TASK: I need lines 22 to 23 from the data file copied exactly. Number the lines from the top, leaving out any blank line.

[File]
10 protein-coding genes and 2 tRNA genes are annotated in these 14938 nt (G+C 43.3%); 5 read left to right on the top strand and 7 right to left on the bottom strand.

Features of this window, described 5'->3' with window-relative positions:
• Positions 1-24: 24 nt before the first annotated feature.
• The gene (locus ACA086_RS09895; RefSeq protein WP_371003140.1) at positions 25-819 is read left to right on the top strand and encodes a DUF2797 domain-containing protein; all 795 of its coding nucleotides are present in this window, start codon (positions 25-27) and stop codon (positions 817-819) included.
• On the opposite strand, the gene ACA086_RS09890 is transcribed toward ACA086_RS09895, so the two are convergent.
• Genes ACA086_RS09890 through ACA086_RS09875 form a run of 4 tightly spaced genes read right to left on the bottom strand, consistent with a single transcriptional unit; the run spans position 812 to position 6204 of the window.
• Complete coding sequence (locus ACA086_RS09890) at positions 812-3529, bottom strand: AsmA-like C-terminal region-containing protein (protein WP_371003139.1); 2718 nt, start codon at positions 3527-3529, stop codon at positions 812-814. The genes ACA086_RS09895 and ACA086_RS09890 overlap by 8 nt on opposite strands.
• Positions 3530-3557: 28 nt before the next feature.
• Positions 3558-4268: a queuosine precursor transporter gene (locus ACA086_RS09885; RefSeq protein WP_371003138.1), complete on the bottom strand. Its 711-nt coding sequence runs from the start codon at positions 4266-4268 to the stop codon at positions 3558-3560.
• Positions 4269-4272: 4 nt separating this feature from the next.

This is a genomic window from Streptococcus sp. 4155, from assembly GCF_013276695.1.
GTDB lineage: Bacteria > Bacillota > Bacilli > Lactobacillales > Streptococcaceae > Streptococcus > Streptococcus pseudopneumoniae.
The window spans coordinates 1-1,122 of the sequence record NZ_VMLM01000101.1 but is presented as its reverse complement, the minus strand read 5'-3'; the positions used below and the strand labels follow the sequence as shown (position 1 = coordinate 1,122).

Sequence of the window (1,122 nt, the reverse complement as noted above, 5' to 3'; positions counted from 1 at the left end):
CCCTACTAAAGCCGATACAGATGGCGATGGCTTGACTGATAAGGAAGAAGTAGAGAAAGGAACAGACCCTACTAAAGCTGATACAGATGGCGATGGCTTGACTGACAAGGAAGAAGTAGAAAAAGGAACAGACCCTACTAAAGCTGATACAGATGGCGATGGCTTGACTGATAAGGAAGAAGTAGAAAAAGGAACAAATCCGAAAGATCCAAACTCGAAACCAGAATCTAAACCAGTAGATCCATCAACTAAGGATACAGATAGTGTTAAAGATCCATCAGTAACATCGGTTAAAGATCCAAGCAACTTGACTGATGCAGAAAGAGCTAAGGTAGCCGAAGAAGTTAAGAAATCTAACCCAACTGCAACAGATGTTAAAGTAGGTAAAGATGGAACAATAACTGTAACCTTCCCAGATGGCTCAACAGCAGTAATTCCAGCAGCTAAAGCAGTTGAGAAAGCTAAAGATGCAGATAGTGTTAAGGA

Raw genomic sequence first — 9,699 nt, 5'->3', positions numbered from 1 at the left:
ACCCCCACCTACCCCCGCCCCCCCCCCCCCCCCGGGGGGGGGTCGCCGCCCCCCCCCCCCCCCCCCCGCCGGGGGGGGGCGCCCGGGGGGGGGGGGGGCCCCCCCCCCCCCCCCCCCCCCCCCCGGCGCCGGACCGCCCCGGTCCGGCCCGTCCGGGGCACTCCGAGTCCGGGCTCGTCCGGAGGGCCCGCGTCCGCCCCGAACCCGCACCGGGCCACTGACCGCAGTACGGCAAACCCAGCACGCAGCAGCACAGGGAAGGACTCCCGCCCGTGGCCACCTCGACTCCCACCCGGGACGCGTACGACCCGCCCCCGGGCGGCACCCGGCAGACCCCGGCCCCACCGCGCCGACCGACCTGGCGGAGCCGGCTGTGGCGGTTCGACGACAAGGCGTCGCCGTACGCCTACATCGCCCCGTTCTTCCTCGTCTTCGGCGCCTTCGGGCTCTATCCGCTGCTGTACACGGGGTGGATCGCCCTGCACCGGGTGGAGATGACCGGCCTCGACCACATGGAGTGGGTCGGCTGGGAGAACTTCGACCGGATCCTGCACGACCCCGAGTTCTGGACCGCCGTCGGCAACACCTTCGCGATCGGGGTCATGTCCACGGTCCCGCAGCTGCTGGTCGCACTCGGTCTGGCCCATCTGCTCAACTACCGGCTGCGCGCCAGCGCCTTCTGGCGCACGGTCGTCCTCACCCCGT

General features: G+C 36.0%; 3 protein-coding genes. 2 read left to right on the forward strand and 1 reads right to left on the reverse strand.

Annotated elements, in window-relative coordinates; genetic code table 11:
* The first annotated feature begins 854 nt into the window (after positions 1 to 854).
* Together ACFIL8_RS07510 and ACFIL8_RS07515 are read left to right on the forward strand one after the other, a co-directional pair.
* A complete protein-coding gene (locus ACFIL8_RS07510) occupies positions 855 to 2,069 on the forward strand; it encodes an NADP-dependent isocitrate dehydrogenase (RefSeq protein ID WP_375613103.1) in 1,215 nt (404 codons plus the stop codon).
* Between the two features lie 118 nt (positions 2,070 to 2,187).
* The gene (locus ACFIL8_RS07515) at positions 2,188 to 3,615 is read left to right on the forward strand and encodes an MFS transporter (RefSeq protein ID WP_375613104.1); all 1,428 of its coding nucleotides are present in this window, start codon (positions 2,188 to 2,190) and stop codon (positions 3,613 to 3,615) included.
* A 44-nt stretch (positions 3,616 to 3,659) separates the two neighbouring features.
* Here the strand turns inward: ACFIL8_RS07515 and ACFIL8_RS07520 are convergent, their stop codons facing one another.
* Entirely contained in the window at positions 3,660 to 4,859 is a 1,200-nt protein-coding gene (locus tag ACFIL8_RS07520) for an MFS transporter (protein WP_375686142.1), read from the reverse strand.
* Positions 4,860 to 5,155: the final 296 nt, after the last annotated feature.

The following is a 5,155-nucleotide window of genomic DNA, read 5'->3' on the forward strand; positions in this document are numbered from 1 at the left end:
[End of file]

* A complete protein-coding gene (locus ACFIL8_RS07510) occupies positions 855 to 2,069 on the forward strand; it encodes an NADP-dependent isocitrate dehydrogenase (RefSeq protein ID WP_375613103.1) in 1,215 nt (404 codons plus the stop codon).
* Between the two features lie 118 nt (positions 2,070 to 2,187).